Transcatheter Embolization for Trauma of the Pelvis
Concepts and techniques for a multidisciplinary treatment approach.
Transcatheter embolotherapy is well established for the management of hemorrhage and vascular injury.1 Familiarity with clinical presentation, pretreatment imaging, angiographic findings, and endovascular techniques are all essential components to effective diagnosis and treatment of trauma patients with embolotherapy. Furthermore, pelvic trauma rarely occurs in isolation; as many as 50% of patients with pelvic fracture have additional injuries, so pelvic fracture should be treated as an indicator of polytrauma.2 As such, an algorithm approach to the care of the trauma patient, though institution dependent, should weigh the severity of multiple injuries and mandates a multidisciplinary approach.
MECHANISM OF INJURY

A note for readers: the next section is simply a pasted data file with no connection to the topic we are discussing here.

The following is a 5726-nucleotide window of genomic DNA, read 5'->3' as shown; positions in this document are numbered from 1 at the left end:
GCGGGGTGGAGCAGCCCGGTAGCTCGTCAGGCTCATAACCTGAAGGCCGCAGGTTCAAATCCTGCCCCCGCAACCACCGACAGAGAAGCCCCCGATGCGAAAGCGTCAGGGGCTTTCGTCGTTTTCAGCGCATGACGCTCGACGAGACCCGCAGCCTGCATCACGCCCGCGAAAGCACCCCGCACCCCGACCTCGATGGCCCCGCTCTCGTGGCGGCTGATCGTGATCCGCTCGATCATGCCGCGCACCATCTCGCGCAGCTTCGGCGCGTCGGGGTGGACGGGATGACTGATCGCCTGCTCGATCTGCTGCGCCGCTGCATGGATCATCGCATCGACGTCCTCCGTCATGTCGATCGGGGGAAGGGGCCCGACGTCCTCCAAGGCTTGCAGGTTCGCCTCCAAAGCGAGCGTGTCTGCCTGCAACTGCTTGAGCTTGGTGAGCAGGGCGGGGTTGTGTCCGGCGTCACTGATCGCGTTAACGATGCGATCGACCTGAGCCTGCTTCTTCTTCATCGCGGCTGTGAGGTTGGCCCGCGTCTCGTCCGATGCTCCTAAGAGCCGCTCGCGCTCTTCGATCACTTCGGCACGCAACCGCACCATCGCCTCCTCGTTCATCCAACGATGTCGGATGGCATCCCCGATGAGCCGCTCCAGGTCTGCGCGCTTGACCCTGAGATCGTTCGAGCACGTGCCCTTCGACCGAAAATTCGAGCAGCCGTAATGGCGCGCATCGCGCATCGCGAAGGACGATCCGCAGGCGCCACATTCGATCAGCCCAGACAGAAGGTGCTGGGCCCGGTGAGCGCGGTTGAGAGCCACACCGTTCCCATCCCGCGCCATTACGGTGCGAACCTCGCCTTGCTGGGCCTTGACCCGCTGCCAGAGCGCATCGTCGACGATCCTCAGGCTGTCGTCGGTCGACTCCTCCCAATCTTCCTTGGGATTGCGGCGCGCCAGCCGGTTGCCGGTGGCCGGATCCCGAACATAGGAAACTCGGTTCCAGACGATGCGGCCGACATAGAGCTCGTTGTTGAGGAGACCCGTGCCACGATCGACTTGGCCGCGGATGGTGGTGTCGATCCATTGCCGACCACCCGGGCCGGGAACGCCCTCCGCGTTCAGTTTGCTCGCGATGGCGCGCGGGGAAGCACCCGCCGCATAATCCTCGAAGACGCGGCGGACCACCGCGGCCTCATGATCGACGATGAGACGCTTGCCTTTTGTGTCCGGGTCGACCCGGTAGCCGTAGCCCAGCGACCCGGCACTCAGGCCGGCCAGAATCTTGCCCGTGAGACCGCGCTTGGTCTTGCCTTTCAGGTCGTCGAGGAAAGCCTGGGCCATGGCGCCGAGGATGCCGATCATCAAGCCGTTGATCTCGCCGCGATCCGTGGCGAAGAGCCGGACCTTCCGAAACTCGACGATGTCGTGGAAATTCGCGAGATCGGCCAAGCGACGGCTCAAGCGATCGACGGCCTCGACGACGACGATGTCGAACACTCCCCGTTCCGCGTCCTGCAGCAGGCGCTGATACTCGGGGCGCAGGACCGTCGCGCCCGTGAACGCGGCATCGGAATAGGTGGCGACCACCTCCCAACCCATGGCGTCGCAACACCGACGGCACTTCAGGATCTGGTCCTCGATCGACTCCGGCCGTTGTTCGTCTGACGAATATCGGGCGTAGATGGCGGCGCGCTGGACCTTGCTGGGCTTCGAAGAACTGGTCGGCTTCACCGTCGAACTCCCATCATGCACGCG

Pelvic trauma may be categorized into blunt and penetrating, with blunt trauma being more common. When blunt trauma causes a pelvic fracture, vascular injury may be seen in up to 40% of patients. Hemorrhage is the highest cause of mortality in this patient group (50%–74% of patients).3-5
Motor vehicle collisions and pedestrians hit by motor vehicles account for the majority of blunt arterial injury.6 Although domestic falls are a less common cause, the need for pelvic vascular evaluation in this population is well documented.6-8 Further, age is an independent predictor of active bleeding and indication for transcatheter arterial embolization (TAE), regardless of hemodynamic stability.6,8 This may be secondary to osteoporosis in elderly women, which results in increased rates of pelvic fracture.9 The prevalence of long-term anticoagulation for cerebrovascular and cardiovascular disease in this patient population may also necessitate early intervention. Types of vascular injury seen with blunt pelvic trauma include complete or partial transection, arteriovenous fistula, pseudoaneurysm, dissection, and traumatic thrombosis.
Examples of penetrating pelvic injuries include gunshot wounds, stab wounds, or iatrogenic injury.10 Penetrating injuries are more likely to result in transection or pseudoaneurysm formation, with or without arteriovenous fistula.11 Traumatic pseudoaneurysms are high risk for rupture and should be treated, preferably with endovascular methods when possible.12